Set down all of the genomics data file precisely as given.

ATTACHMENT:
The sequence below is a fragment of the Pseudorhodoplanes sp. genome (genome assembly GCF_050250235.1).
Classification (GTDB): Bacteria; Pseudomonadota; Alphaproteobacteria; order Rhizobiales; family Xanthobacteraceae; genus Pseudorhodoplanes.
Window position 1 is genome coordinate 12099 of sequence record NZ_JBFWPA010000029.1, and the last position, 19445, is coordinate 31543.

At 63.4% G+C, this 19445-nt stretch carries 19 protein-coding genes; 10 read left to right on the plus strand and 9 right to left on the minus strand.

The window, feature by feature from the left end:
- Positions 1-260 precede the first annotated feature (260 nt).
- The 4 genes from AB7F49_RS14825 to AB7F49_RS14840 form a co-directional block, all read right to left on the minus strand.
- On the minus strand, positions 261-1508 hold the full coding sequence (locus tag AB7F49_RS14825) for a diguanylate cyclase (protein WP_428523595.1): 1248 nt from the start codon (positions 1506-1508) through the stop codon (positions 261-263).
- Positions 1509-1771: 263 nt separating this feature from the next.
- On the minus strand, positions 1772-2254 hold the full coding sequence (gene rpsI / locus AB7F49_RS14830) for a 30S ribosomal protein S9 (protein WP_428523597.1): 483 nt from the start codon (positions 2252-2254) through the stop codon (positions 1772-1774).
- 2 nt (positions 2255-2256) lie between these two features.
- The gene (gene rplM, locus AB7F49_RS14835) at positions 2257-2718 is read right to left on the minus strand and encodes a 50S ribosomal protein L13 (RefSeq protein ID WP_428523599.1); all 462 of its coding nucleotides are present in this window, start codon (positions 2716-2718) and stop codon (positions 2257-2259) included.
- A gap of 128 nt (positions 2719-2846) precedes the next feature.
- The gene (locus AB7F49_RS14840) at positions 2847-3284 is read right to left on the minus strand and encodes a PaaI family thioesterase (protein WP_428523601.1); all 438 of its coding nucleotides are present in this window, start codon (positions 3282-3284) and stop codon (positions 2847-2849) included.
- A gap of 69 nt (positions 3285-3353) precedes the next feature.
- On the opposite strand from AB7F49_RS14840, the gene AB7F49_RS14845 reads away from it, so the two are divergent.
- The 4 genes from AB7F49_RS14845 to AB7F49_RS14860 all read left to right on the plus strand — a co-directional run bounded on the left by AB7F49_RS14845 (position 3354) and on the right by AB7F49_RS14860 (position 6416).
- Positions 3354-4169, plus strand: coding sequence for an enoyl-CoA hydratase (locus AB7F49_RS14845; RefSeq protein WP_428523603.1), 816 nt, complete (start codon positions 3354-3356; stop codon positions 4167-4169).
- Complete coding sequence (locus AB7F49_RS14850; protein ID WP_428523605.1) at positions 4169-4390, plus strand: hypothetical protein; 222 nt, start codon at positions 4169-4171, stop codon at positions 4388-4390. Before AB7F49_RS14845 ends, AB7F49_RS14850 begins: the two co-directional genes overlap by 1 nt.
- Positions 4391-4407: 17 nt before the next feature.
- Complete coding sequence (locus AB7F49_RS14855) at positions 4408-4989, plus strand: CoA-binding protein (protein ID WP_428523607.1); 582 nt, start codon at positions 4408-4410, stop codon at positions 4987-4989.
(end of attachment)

The sequence below is a fragment of the Pseudorhodoplanes sp. genome (genome assembly GCF_050250235.1).
Classification (GTDB): Bacteria; Pseudomonadota; Alphaproteobacteria; order Rhizobiales; family Xanthobacteraceae; genus Pseudorhodoplanes.
Window position 1 is genome coordinate 12099 of sequence record NZ_JBFWPA010000029.1, and the last position, 19445, is coordinate 31543.

At 63.4% G+C, this 19445-nt stretch carries 19 protein-coding genes; 10 read left to right on the plus strand and 9 right to left on the minus strand.

The window, feature by feature from the left end:
- Positions 1-260 precede the first annotated feature (260 nt).
- The 4 genes from AB7F49_RS14825 to AB7F49_RS14840 form a co-directional block, all read right to left on the minus strand.
- On the minus strand, positions 261-1508 hold the full coding sequence (locus tag AB7F49_RS14825) for a diguanylate cyclase (protein WP_428523595.1): 1248 nt from the start codon (positions 1506-1508) through the stop codon (positions 261-263).
- Positions 1509-1771: 263 nt separating this feature from the next.
- On the minus strand, positions 1772-2254 hold the full coding sequence (gene rpsI / locus AB7F49_RS14830) for a 30S ribosomal protein S9 (protein WP_428523597.1): 483 nt from the start codon (positions 2252-2254) through the stop codon (positions 1772-1774).
- 2 nt (positions 2255-2256) lie between these two features.
- The gene (gene rplM, locus AB7F49_RS14835) at positions 2257-2718 is read right to left on the minus strand and encodes a 50S ribosomal protein L13 (RefSeq protein ID WP_428523599.1); all 462 of its coding nucleotides are present in this window, start codon (positions 2716-2718) and stop codon (positions 2257-2259) included.
- A gap of 128 nt (positions 2719-2846) precedes the next feature.
- The gene (locus AB7F49_RS14840) at positions 2847-3284 is read right to left on the minus strand and encodes a PaaI family thioesterase (protein WP_428523601.1); all 438 of its coding nucleotides are present in this window, start codon (positions 3282-3284) and stop codon (positions 2847-2849) included.
- A gap of 69 nt (positions 3285-3353) precedes the next feature.
- On the opposite strand from AB7F49_RS14840, the gene AB7F49_RS14845 reads away from it, so the two are divergent.
- The 4 genes from AB7F49_RS14845 to AB7F49_RS14860 all read left to right on the plus strand — a co-directional run bounded on the left by AB7F49_RS14845 (position 3354) and on the right by AB7F49_RS14860 (position 6416).
- Positions 3354-4169, plus strand: coding sequence for an enoyl-CoA hydratase (locus AB7F49_RS14845; RefSeq protein WP_428523603.1), 816 nt, complete (start codon positions 3354-3356; stop codon positions 4167-4169).
- Complete coding sequence (locus AB7F49_RS14850; protein ID WP_428523605.1) at positions 4169-4390, plus strand: hypothetical protein; 222 nt, start codon at positions 4169-4171, stop codon at positions 4388-4390. Before AB7F49_RS14845 ends, AB7F49_RS14850 begins: the two co-directional genes overlap by 1 nt.
- Positions 4391-4407: 17 nt before the next feature.
- Complete coding sequence (locus AB7F49_RS14855) at positions 4408-4989, plus strand: CoA-binding protein (protein ID WP_428523607.1); 582 nt, start codon at positions 4408-4410, stop codon at positions 4987-4989.